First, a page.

Professor of Physics
After working in nonlinear dynamics and nonequilibrium pattern formation for many years, my research group has begun studying problems in theoretical neurobiology in collaboration with Professor Richard Mooney's experimental group on birdsong at Duke University. The main scientific question we are interested in is how songbirds learn to sing their song, which is a leading experimental paradigm for the broader neurobiology question of how animals learn behaviors that involve sequences of time. My group is interested in problems arising at the cellular and network levels (as opposed to behavioral levels). One example is understanding the origin, mechanism, and eventually the purpose of highly sparse high-frequency bursts of spikes that are observed in the nucleus HVC of songbird brains (this is the first place where auditory information seems to be combined with motor information). A second example is to understand how auditory and motor information are combined, e.g., there are data that suggests that the same group of neurons that instruct the respiratory and syringeal muscles to produce song (again in nucleus HVC) are also involved in recognizing song. A third example is trying to understand changes in anatomy (increases in spine stability) that were recently observed in living brain tissue as a bird learns its song.
Krystal, AD, Greenside, HS, Gottschalk, A, Bauer, MS, and Whybrow, PC. "Low-dimensional chaos in bipolar disorder  (multiple letters)." Archives of Internal Medicine 158.5 (1998): 275--.
Zoldi, SM, and Greenside, HS. "Spatially localized unstable periodic orbits of a high-dimensional chaotic system." Physical Review E - Statistical Physics, Plasmas, Fluids, and Related Interdisciplinary Topics 57.3 SUPPL. A (1998): R2511-R2514.
Krystal, AD, Greenside, HS, Gottschalk, A, and Bauer, MS. "Low-dimensional chaos in bipolar disorder?  (multiple letters)." Archives of General Psychiatry 55.3 (1998): 275--. Full Text
Strain, MC, and Greenside, HS. "Size-dependent transition to high-dimensional chaotic dynamics in a two-dimensional excitable medium." Physical Review Letters 80.11 (1998): 2306-2309.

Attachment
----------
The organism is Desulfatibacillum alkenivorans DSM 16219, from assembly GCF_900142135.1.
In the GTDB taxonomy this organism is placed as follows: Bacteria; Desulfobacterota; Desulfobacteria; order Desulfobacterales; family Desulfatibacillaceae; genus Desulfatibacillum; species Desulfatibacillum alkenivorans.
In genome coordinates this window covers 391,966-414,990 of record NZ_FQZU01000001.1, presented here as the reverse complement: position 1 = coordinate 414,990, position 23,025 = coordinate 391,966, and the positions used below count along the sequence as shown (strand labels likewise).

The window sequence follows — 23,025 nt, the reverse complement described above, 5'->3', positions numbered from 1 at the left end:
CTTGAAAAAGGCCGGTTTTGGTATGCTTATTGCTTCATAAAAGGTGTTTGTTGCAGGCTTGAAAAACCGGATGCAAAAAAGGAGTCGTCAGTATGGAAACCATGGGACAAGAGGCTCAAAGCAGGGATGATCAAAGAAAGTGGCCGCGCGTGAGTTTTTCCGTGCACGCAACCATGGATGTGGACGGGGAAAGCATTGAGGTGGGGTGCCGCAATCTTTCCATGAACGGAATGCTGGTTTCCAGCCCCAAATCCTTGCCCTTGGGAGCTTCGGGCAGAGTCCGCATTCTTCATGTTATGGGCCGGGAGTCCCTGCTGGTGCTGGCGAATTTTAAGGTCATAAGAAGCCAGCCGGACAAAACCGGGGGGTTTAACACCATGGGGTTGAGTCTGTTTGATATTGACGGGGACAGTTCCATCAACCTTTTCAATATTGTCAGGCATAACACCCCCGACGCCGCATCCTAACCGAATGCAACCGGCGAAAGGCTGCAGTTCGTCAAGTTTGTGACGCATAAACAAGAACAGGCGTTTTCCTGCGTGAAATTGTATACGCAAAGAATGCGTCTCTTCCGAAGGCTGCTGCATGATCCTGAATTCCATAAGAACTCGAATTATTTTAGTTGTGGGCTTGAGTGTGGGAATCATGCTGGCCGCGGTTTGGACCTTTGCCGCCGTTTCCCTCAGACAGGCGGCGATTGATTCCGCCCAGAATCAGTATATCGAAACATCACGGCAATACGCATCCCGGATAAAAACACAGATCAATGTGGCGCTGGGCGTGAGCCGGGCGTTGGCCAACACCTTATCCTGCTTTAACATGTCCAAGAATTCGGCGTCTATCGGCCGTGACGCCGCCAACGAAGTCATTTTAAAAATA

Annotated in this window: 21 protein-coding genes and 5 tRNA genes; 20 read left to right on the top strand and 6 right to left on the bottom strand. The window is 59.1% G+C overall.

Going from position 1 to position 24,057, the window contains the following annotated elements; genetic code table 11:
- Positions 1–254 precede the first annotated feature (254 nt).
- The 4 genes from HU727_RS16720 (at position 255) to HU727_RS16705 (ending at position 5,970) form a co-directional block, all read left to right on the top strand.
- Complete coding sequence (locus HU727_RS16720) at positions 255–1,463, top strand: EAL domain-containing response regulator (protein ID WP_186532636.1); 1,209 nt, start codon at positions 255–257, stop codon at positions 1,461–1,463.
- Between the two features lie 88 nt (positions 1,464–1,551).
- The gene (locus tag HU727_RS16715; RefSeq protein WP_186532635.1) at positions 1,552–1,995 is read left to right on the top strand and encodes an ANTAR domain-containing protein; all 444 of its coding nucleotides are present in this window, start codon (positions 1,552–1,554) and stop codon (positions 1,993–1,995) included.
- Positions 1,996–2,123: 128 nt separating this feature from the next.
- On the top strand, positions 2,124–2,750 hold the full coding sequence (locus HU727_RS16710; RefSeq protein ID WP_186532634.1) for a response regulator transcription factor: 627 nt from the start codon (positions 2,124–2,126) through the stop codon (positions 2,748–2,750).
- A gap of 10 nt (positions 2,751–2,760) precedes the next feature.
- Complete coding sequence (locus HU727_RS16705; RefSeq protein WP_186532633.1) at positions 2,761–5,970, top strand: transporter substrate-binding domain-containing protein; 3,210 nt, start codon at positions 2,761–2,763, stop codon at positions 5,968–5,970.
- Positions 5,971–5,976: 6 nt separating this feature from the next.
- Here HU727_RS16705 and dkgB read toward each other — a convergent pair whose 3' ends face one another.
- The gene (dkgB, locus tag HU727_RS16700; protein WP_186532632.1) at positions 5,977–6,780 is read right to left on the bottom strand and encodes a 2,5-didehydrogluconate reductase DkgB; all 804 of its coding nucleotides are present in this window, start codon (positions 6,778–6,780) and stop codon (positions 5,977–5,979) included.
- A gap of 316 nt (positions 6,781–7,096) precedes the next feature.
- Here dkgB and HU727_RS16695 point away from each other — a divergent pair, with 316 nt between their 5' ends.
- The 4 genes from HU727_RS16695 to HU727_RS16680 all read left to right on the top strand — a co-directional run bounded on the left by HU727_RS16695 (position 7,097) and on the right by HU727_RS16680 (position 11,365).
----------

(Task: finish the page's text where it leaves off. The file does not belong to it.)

Zoldi, SM, Liu, J, Bajaj, KMS, Greenside, HS, and Ahlers, G. "Extensive scaling and nonuniformity of the Karhunen-Loève decomposition for the spiral-defect chaos state." Physical Review E - Statistical Physics, Plasmas, Fluids, and Related Interdisciplinary Topics 58.6 SUPPL. A (1998): R6903-R6906.
Epureanu, BI, and Greenside, HS. "Fractal basins of attraction associated with a damped Newton's method." SIAM Review 40.1 (1998): 102-109.
Krystal, AD, Zaidman, C, Greenside, HS, Weiner, RD, and Coffey, CE. "The largest Lyapunov exponent of the EEG during ECT seizures as a measure of ECT seizure adequacy." Electroencephalogr Clin Neurophysiol 103.6 (December 1997): 599-606.
Krystal, AD, Coffey, CE, Weiner, RD, Rapp, PE, Albano, A, Greenside, HS, DeMasi, M, and Cellucci, C. "EEG correlates of the response to ECT." BIOLOGICAL PSYCHIATRY 41 (April 1, 1997): 189-189.
Zoldi, SM, Krystal, AD, and Greenside, HS. "Statistical analysis of redundancy and stationarity in multi-channel EEG." JOURNAL OF MATHEMATICAL PSYCHOLOGY 40.4 (December 1996): 354-355.
Krystal, AD, Greenside, HS, Weiner, RD, and Gassert, D. "A comparison of EEG signal dynamics in waking, after anesthesia induction and during electroconvulsive therapy seizures." Electroencephalogr Clin Neurophysiol 99.2 (August 1996): 129-140.